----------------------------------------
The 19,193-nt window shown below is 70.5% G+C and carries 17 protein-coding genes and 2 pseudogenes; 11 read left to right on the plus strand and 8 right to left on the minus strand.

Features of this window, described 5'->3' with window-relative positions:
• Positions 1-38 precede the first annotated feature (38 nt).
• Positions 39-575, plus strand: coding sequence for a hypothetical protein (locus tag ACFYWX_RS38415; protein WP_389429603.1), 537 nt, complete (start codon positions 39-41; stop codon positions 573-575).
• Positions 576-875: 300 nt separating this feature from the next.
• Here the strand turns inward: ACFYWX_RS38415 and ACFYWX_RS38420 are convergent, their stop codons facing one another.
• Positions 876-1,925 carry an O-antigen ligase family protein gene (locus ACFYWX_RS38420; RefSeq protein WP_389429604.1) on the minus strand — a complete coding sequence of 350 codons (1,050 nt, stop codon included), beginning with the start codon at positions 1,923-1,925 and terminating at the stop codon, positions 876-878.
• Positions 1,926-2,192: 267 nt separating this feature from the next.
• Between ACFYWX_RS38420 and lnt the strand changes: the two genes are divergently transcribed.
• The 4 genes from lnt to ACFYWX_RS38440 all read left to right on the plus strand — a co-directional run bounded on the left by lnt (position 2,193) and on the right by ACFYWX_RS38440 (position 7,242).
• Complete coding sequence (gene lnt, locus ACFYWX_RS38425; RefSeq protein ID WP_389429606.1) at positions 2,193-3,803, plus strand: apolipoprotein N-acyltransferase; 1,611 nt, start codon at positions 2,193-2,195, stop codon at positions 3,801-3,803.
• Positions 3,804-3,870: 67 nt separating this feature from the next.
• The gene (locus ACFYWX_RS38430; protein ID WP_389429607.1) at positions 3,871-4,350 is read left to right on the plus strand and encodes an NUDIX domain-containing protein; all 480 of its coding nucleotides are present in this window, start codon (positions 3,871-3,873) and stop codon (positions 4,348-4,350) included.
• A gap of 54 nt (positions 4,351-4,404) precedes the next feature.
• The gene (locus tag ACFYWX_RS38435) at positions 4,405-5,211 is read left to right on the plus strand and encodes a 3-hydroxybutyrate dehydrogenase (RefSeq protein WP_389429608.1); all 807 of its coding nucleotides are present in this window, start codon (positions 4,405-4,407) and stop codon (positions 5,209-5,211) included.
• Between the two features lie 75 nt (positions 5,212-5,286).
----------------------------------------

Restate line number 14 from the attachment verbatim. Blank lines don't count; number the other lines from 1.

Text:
• A gap of 54 nt (positions 4,351-4,404) precedes the next feature.